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Jones is returning from offseason foot surgery, but he made an appearance in preseaosn action. He’s fine, and his season-opening matchups are awfully friendly: at Chicago, vs. Green Bay, at Detroit, vs. Buffalo. You want him. He’s a no-doubt top-five overall fantasy commodity in my view. The only small weakness in his fantasy game has been red-zone opportunities, and Sarkisian has pledged to address it.

Behind Julio, Atlanta has the reliable-if-not-dominant Mohamed Sanu and the tiny-yet-lightning-quick Taylor Gabriel. We should view each of those receivers as a viable bye-week option in fantasy, roster-worthy in 12-team leagues. Second-year tight end Austin Hooper is an obvious breakout candidate, now that Jacob Tamme is out of the team picture. Ryan has talked up Hooper during the offseason, and the kid is guaranteed to play as many snaps as he can handle. Hooper caught a TD pass in the Super Bowl and (weirdly and mysteriously) led all Falcons in targets against the Pats. He’s a nice deep-league option, a young player with a clear shot to crack the top-10 at his position.

Devonta Freeman and Tevin Coleman are an unfair RB tandem.

Freeman has gained 3175 scrimmage yards and scored 27 touchdowns on 619 touches over the past two years. I didn’t think he would approach his 2015 production last season, and he shamed me. He saw 56 fewer offensive touches in 2016, yet nearly matched his yardage and TD totals from the prior season. I am left with no valid criticisms. He’s a high-volume back and red-zone workhorse, tied to an upper-tier offense. Freeman is also a terrific receiving option; he finished with 54 receptions on 65 targets last year. He should have been a first-round pick in nearly all leagues. There are few unresolved questions with Freeman at this stage.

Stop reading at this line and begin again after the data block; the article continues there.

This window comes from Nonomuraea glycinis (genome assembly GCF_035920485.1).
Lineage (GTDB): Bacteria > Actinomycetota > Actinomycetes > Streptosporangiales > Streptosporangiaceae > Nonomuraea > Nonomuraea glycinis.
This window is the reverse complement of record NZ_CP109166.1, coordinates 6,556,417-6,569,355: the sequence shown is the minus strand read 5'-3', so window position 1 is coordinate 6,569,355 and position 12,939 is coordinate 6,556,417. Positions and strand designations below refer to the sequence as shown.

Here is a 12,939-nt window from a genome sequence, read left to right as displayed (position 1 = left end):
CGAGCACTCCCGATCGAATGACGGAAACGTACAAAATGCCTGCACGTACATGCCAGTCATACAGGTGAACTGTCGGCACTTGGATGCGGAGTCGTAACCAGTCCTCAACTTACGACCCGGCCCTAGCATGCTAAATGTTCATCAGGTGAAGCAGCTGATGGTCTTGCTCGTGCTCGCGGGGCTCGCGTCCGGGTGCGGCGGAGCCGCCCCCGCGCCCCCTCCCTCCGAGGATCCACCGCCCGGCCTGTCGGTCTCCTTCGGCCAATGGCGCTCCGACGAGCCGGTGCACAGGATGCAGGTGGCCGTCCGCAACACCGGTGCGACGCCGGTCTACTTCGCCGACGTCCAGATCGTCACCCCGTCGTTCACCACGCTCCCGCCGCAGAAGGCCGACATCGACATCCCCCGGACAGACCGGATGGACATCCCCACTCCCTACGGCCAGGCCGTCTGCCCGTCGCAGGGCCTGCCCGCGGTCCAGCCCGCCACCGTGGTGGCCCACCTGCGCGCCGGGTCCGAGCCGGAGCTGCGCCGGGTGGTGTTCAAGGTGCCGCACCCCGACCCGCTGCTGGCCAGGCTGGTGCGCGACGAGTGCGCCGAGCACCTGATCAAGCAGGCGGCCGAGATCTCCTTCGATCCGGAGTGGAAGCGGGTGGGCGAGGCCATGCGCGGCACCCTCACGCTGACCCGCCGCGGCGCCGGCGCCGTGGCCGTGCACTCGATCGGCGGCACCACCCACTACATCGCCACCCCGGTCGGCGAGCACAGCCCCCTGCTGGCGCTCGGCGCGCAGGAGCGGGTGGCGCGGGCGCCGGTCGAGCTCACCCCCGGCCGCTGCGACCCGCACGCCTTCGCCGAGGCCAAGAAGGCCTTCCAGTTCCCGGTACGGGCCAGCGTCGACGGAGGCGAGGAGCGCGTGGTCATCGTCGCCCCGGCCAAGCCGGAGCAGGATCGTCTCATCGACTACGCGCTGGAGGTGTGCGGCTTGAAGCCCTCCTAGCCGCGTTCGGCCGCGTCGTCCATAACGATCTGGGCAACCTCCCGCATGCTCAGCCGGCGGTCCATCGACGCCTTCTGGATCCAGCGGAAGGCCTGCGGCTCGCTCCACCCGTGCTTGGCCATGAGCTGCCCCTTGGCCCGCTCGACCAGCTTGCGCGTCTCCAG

Coleman remains a high-ceiling, high-variance player. He handled only 149 touches last year, but somehow found the end-zone 11 times and accounted for 941 yards from scrimmage. He’s generally a good bet for double-digit touches, which is enough to make him a luxury flex, considering the team context. Coleman has excellent deep speed and, like Freeman, high-end receiving skills. I’m starting him in multiple leagues against Chicago in Week 1. This team’s September schedule should keep him in everyone’s fantasy plans.

Atlanta’s defense belongs in your fantasy plans.

Without question, this team’s opening week matchup is friendly. Hello, Mike Glennon. We should also note that Atlanta had the second highest-scoring fantasy D over the final five weeks of 2016, and the ninth highest-scoring defense for the year. CB Desmond Trufant is back, DT Dontari Poe was added to the mix, and LB Vic Beasley is coming off a year in which he led the NFL in sacks (15.5). This is an ownable D/ST, commonly overlooked at the draft table.

2016 Offensive Stats & Ranks
Points per game – 33.8 (1)
Pass YPG – 295.3 (3)
Rush YPG – 120.5 (5)
Yards per play – 6.7 (1)
Plays per game – 62.0 (26)

Previous Juggernaut Index entries: 32) NY Jets, 31) San Francisco, 30) Cleveland, 29) LA Rams, 28) Baltimore, 27) Chicago, 26) Minnesota, 25) Detroit, 24) Denver, 23) Jacksonville, 22) Buffalo, 21) Philadelphia, 20) Miami, 19) Indianapolis, 18) Kansas City, 17) Washington, 16) NY Giants, 15) Tennessee, 14) LA Chargers, 13) Carolina, 12) Houston, 11) Arizona, 10) Oakland, 9) Tampa Bay, 8) Cincinnati, 7) New Orleans, 6) New England, 5) Seattle, 4) Dallas, 3) Green Bay, 2) Atlanta